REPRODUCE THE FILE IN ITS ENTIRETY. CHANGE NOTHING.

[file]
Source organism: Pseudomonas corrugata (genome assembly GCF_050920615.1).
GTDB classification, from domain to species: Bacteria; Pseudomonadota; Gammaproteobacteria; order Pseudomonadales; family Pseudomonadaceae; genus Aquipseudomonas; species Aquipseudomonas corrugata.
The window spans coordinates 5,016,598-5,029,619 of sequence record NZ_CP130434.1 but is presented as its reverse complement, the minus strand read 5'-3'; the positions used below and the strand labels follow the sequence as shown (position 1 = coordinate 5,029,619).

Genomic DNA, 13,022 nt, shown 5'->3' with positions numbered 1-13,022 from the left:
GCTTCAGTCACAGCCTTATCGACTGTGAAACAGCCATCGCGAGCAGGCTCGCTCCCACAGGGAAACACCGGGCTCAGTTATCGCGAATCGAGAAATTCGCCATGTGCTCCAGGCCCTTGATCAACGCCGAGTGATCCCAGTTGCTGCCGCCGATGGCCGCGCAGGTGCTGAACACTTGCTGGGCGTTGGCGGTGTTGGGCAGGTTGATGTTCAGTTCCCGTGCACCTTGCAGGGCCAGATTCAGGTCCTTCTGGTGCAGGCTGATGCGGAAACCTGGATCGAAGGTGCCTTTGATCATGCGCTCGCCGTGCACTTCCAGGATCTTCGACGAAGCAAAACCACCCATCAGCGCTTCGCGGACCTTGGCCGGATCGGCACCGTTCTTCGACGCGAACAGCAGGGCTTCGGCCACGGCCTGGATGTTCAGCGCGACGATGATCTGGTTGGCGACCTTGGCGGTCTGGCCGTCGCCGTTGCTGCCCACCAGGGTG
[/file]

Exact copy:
Source organism: Pseudomonas corrugata (genome assembly GCF_050920615.1).
GTDB classification, from domain to species: Bacteria; Pseudomonadota; Gammaproteobacteria; order Pseudomonadales; family Pseudomonadaceae; genus Aquipseudomonas; species Aquipseudomonas corrugata.
The window spans coordinates 5,016,598-5,029,619 of sequence record NZ_CP130434.1 but is presented as its reverse complement, the minus strand read 5'-3'; the positions used below and the strand labels follow the sequence as shown (position 1 = coordinate 5,029,619).

Genomic DNA, 13,022 nt, shown 5'->3' with positions numbered 1-13,022 from the left:
GCTTCAGTCACAGCCTTATCGACTGTGAAACAGCCATCGCGAGCAGGCTCGCTCCCACAGGGAAACACCGGGCTCAGTTATCGCGAATCGAGAAATTCGCCATGTGCTCCAGGCCCTTGATCAACGCCGAGTGATCCCAGTTGCTGCCGCCGATGGCCGCGCAGGTGCTGAACACTTGCTGGGCGTTGGCGGTGTTGGGCAGGTTGATGTTCAGTTCCCGTGCACCTTGCAGGGCCAGATTCAGGTCCTTCTGGTGCAGGCTGATGCGGAAACCTGGATCGAAGGTGCCTTTGATCATGCGCTCGCCGTGCACTTCCAGGATCTTCGACGAAGCAAAACCACCCATCAGCGCTTCGCGGACCTTGGCCGGATCGGCACCGTTCTTCGACGCGAACAGCAGGGCTTCGGCCACGGCCTGGATGTTCAGCGCGACGATGATCTGGTTGGCGACCTTGGCGGTCTGGCCGTCGCCGTTGCTGCCCACCAGGGTG